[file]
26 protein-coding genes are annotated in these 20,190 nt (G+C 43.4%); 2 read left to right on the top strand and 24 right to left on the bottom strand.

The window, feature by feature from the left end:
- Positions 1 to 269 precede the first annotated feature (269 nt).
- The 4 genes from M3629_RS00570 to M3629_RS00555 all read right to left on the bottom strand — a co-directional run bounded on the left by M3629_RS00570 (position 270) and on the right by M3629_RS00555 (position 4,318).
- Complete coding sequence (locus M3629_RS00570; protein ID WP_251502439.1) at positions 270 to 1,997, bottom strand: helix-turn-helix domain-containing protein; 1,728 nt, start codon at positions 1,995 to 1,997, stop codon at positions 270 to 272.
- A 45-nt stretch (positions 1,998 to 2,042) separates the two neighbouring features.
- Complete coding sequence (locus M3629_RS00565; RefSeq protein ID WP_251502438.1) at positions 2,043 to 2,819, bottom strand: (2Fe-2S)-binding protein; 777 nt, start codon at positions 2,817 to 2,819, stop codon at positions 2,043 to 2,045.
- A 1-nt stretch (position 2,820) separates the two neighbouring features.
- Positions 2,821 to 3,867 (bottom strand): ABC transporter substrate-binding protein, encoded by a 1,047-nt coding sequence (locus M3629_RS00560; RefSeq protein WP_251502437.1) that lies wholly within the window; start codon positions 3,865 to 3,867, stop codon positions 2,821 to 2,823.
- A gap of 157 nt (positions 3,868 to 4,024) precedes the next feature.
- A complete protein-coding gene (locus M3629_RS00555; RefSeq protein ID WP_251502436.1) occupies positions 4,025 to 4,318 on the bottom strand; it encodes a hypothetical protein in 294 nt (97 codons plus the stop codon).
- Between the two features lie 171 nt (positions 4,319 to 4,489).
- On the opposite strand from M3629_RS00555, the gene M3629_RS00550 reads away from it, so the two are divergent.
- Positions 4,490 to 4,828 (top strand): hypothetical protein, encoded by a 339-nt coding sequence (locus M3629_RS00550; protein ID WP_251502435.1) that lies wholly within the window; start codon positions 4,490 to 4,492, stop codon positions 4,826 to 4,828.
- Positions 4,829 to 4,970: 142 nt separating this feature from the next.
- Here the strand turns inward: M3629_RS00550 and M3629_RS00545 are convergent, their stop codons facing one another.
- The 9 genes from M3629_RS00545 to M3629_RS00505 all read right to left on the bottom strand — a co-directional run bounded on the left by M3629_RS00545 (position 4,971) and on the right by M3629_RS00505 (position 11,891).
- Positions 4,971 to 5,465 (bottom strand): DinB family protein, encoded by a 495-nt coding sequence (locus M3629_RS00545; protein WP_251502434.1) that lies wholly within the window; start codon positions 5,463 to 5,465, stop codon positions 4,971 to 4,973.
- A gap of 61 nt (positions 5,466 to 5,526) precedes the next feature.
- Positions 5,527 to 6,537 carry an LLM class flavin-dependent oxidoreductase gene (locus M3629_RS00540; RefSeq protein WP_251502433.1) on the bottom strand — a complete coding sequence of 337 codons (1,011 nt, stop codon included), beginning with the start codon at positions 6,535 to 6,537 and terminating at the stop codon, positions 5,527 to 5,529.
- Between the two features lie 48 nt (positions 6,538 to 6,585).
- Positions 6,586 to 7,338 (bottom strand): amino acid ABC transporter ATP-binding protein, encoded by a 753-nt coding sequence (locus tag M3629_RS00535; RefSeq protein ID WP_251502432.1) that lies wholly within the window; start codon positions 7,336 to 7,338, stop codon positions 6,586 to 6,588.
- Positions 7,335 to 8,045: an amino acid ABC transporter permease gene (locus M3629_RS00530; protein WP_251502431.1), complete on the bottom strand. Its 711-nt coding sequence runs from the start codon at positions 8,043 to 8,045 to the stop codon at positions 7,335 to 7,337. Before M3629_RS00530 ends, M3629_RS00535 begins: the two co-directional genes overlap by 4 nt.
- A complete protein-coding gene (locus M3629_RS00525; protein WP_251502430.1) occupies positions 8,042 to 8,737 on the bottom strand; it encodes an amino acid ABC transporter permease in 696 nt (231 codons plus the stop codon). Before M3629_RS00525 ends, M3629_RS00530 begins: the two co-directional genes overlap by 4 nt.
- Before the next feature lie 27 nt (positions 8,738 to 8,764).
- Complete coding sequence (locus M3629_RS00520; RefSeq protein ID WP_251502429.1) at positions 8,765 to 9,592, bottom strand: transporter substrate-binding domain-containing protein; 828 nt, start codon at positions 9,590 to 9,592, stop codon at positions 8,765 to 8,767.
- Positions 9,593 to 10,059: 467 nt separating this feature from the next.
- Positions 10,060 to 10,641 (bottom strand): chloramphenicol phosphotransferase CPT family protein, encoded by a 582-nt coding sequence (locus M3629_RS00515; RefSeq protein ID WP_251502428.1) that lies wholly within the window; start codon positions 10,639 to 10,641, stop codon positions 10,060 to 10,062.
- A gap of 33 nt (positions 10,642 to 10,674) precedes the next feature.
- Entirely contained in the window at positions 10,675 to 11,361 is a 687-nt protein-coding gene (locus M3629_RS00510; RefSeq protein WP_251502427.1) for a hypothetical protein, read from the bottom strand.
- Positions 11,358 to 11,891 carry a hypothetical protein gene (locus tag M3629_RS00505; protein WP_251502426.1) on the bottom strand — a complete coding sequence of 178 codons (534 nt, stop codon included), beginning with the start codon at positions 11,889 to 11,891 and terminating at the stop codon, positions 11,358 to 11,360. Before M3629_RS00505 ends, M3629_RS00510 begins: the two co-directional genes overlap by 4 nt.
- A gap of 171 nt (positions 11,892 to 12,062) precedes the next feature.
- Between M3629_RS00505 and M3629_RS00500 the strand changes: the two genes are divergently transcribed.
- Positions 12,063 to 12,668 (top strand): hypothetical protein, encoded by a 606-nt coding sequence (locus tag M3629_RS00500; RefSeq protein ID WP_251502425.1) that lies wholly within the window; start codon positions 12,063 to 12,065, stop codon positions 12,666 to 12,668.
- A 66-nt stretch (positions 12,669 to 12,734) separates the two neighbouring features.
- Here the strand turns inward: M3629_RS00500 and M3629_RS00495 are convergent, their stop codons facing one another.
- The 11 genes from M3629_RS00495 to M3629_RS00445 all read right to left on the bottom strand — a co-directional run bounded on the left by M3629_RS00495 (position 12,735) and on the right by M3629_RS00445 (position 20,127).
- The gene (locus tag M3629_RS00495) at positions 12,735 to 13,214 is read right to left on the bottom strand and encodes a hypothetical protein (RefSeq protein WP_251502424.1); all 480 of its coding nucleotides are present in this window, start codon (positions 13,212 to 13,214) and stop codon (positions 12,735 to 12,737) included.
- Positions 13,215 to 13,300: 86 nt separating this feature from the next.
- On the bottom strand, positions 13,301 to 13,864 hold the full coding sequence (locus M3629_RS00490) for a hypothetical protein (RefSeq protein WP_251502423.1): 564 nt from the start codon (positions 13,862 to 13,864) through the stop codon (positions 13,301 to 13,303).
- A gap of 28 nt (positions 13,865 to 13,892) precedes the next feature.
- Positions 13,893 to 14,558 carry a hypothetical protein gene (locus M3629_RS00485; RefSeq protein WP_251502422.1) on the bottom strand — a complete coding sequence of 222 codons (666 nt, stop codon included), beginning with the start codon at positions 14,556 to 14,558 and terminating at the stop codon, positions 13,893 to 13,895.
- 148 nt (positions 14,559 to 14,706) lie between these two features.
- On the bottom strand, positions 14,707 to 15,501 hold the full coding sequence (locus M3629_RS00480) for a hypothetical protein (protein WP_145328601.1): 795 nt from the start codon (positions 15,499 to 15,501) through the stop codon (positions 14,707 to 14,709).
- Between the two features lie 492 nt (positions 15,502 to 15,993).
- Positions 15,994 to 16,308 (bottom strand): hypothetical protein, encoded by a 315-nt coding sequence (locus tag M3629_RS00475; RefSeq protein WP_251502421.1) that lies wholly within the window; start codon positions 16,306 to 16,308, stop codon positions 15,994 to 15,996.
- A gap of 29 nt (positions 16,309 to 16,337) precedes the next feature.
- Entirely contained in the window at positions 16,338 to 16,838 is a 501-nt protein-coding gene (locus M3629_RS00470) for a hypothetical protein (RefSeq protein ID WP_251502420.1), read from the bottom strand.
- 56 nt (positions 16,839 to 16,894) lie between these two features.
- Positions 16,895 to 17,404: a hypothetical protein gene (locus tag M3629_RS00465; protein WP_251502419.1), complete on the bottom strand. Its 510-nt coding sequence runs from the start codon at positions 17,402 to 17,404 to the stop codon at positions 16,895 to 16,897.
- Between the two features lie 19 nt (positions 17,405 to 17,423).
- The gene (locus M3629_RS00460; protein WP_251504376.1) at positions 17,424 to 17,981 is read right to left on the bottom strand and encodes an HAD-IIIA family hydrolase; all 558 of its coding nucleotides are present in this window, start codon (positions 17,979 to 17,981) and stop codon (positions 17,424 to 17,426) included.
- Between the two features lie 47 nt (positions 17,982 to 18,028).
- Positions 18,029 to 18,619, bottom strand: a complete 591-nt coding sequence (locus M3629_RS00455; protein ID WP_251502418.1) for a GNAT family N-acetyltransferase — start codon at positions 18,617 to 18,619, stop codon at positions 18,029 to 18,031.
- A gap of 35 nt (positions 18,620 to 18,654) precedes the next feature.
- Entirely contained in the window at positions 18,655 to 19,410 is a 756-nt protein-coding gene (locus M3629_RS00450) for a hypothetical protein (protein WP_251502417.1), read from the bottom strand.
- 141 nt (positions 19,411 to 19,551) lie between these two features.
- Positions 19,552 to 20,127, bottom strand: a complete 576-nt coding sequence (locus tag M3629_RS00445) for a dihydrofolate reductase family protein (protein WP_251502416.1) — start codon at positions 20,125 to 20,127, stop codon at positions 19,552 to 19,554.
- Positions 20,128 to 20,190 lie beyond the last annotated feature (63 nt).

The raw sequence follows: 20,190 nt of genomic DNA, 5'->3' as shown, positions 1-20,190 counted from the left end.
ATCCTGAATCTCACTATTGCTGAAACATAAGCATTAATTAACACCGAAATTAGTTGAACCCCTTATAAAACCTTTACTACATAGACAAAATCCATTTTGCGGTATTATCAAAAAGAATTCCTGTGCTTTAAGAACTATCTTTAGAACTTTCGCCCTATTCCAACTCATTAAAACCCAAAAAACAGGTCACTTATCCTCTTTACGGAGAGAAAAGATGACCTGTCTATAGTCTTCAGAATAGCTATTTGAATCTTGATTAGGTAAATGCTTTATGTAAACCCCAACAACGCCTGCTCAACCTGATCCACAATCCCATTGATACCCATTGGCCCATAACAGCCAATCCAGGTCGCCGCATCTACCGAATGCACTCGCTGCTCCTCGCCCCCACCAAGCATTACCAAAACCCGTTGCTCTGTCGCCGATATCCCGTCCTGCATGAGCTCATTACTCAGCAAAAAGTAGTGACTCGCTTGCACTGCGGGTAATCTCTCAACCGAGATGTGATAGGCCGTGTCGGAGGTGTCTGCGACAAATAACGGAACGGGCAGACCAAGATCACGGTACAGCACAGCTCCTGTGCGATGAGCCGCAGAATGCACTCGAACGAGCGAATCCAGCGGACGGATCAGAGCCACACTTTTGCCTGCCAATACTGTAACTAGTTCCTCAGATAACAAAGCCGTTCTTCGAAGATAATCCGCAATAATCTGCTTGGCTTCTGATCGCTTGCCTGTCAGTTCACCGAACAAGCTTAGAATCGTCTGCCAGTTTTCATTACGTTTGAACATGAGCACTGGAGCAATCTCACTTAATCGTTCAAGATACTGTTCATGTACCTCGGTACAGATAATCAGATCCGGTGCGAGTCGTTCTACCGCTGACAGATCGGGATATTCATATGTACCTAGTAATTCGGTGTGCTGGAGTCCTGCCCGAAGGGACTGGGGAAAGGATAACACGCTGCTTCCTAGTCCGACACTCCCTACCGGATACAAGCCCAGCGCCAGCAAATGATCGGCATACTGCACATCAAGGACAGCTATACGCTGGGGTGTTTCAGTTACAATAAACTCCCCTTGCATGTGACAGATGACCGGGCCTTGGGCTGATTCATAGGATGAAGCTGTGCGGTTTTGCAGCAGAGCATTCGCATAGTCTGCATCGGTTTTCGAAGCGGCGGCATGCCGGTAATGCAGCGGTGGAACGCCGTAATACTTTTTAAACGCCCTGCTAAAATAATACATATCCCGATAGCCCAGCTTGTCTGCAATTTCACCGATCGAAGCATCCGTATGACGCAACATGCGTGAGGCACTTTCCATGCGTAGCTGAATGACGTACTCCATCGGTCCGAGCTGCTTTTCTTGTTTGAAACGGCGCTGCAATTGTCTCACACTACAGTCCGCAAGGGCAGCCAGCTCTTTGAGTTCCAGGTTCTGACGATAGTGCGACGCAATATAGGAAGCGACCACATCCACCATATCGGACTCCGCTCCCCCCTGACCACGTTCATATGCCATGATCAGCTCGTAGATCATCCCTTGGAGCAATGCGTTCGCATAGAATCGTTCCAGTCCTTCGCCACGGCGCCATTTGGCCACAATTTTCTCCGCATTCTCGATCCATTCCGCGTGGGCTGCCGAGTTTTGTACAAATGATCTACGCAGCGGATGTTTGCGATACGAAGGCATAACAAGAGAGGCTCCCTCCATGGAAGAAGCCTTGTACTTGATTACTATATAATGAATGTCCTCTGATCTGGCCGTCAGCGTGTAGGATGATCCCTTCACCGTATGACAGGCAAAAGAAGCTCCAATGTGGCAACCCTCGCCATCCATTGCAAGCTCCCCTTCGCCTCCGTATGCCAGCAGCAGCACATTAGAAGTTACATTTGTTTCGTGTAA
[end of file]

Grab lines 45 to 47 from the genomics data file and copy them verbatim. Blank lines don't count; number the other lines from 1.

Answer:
- Between the two features lie 492 nt (positions 15,502 to 15,993).
- Positions 15,994 to 16,308 (bottom strand): hypothetical protein, encoded by a 315-nt coding sequence (locus tag M3629_RS00475; RefSeq protein WP_251502421.1) that lies wholly within the window; start codon positions 16,306 to 16,308, stop codon positions 15,994 to 15,996.
- A gap of 29 nt (positions 16,309 to 16,337) precedes the next feature.